Ross Minihan, a 37-year-old security man, went to the emergency department of UHL on December 17, 2015 after seeing his GP.
He went missing the following day when last seen near the River Shannon. He was known to mental health services in Limerick and had previously been admitted to the acute psychiatric unit at UHL.
When he went to the hospital on December 17, 2015, he was not admitted and allowed home.
Three months later on March 29, 2016, his body was washed up on a West Clare beach.
Now his family are planning to go to the High Court to seek answers as to why the hospital did not take action when handed the GP’s letter.
His father, Michael Minihan, a retired CIÉ worker of Sycamore Avenue, Rathabane, said: “After a few hours in the hospital he was not admitted. He came home and went to his room. He was very quiet. The following morning he was not in his room. His body was washed up on the beach the following March. We want to know why he was not admitted. I was in Dublin on the day he went to his GP, December 17 and told him I’d go to the hospital the following day. But he wanted to go straight away and went out to the hospital himself.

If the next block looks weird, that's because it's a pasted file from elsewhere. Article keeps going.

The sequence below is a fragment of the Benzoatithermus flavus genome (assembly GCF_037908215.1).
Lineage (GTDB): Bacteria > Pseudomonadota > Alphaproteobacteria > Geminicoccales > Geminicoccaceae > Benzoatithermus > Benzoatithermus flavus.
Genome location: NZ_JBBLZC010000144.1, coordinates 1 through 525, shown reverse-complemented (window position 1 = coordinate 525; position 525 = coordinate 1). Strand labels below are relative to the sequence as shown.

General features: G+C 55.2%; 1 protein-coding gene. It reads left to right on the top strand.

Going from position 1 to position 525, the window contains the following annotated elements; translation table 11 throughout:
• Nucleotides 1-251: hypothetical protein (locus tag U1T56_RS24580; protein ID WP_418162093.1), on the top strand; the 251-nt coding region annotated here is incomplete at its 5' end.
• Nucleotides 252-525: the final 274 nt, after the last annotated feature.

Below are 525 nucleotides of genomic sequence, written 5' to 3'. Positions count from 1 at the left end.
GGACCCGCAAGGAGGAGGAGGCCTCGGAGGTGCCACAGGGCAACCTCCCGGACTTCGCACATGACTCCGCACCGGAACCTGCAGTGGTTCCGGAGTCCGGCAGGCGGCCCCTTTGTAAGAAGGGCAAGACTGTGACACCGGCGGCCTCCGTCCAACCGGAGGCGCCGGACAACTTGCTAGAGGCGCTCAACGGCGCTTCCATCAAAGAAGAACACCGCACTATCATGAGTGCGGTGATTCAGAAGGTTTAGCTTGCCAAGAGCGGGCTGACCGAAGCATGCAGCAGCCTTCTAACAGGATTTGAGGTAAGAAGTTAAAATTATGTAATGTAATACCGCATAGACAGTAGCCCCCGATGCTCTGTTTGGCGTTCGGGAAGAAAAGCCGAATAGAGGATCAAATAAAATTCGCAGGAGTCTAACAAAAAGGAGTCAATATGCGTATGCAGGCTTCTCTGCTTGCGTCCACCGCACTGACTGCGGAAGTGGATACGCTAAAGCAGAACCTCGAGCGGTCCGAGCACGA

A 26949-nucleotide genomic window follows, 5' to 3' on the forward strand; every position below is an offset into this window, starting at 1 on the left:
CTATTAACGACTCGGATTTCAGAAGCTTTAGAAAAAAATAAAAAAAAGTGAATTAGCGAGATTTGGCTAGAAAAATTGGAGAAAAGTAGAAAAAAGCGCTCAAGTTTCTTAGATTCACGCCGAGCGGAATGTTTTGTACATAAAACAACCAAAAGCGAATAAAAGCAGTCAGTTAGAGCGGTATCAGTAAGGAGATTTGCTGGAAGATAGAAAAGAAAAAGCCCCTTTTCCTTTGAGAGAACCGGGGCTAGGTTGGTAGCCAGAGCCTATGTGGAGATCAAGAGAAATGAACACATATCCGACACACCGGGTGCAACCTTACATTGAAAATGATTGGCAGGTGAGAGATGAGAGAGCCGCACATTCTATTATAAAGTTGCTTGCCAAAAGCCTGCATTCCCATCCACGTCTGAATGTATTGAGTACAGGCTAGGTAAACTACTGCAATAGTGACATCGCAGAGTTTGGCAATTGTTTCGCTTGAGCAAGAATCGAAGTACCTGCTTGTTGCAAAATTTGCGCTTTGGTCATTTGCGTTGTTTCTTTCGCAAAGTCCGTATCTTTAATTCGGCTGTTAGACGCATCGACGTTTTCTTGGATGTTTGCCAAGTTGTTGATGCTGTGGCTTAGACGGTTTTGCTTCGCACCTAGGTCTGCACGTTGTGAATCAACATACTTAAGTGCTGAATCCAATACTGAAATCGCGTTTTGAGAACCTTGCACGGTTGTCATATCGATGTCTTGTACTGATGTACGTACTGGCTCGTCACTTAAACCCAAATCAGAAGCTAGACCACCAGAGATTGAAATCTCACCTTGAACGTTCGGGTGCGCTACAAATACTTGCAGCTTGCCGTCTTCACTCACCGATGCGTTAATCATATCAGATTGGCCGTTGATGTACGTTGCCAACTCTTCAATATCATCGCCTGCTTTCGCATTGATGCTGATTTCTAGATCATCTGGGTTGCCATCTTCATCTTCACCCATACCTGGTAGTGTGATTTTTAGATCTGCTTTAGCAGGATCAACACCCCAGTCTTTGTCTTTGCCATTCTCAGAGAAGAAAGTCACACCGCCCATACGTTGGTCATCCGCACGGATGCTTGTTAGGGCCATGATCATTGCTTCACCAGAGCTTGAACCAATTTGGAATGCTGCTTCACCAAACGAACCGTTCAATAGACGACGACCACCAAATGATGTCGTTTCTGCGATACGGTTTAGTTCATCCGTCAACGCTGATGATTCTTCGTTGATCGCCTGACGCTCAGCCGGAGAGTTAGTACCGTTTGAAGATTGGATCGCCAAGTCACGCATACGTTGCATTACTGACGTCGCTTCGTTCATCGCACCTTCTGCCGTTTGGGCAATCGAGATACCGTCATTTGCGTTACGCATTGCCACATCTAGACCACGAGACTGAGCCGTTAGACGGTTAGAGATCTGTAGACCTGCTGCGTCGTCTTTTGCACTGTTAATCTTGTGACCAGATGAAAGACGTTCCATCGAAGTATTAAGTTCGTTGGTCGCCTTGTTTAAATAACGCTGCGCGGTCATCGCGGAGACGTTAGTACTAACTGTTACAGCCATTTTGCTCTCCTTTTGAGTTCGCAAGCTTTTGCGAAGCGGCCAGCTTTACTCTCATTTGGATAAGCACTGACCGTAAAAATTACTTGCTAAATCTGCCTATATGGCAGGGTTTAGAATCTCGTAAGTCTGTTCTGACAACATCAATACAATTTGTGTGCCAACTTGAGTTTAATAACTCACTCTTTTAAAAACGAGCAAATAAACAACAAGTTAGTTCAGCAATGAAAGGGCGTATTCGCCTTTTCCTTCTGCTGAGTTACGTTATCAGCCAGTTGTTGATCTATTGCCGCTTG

“He was very disturbed at the time and had been in 5B [acute psychiatric wing] some years previously. I have no doubt he would have been alive the following day if he had been admitted.”
Ross, who has two young children from a previous relationship, had been residing at the family home.
Solicitor Ronan Hynes said: “After he was medically examined he was discharged on the same day. After going home, unfortunately in the middle of the night, it is believed he went into the river. His body was recovered the following March. An inquest recorded an open verdict into Ross’s death.
“The family feel Ross and they were incredibly let down by the health service. The family want justice for Ross and are taking a High Court case of wrongful death over the failure of the health care provider, the HSE.”